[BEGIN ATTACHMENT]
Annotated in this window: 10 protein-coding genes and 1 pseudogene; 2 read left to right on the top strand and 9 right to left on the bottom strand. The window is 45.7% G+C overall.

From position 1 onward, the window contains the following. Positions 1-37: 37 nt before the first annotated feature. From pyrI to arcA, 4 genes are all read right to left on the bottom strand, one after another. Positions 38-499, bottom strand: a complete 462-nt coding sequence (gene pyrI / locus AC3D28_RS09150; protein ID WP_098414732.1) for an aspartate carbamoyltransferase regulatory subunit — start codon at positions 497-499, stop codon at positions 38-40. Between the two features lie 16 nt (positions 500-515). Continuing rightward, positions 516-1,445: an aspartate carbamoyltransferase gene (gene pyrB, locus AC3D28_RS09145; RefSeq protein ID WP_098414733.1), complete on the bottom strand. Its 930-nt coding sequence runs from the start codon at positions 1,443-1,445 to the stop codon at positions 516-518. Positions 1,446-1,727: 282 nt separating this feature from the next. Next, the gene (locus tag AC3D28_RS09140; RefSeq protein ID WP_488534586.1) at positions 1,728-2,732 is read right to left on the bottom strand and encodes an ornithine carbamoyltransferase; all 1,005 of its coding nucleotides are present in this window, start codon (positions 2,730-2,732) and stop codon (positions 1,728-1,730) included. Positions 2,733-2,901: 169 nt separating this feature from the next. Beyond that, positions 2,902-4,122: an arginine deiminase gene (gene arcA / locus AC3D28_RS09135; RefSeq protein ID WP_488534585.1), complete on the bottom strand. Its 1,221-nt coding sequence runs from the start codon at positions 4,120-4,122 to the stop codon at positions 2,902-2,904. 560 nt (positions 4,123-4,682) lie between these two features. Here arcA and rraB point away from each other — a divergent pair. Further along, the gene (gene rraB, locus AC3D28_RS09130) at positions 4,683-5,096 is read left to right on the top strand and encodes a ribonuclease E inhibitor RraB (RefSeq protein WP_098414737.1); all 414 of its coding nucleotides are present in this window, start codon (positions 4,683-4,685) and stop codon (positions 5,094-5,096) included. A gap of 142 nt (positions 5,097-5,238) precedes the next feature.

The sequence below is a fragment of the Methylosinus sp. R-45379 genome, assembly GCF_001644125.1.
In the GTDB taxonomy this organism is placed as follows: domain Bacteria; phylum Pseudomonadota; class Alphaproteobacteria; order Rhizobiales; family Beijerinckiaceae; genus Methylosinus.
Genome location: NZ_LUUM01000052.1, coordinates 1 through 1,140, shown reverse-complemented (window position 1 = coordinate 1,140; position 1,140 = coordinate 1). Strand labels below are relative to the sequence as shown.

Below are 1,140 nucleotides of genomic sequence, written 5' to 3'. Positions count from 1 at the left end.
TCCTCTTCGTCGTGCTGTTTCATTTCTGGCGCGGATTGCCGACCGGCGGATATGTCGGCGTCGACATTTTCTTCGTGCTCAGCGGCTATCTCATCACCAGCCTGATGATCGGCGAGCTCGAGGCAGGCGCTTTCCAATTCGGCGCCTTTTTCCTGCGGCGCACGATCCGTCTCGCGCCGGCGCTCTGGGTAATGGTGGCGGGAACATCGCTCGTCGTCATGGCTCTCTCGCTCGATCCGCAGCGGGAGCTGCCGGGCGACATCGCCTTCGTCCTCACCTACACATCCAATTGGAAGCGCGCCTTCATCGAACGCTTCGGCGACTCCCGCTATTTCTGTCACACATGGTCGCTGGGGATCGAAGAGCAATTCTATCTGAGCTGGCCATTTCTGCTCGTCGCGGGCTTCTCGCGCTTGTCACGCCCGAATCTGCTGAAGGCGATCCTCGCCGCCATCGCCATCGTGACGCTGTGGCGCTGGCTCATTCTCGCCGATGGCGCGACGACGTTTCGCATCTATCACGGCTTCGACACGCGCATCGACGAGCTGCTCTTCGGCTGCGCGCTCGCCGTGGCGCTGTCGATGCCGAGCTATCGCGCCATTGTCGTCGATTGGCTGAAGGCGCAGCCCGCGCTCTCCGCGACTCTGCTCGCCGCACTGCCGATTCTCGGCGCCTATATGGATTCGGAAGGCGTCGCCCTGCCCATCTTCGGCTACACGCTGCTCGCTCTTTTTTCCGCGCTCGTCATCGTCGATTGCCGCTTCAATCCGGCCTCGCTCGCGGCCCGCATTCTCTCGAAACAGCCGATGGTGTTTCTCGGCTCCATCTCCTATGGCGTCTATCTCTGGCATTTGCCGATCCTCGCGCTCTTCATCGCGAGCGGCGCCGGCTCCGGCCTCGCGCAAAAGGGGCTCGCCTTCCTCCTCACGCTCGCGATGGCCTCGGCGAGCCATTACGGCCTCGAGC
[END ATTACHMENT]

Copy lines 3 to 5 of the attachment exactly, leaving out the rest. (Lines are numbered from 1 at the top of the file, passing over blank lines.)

The sequence below is a fragment of the Methylosinus sp. R-45379 genome, assembly GCF_001644125.1.
In the GTDB taxonomy this organism is placed as follows: domain Bacteria; phylum Pseudomonadota; class Alphaproteobacteria; order Rhizobiales; family Beijerinckiaceae; genus Methylosinus.
Genome location: NZ_LUUM01000052.1, coordinates 1 through 1,140, shown reverse-complemented (window position 1 = coordinate 1,140; position 1,140 = coordinate 1). Strand labels below are relative to the sequence as shown.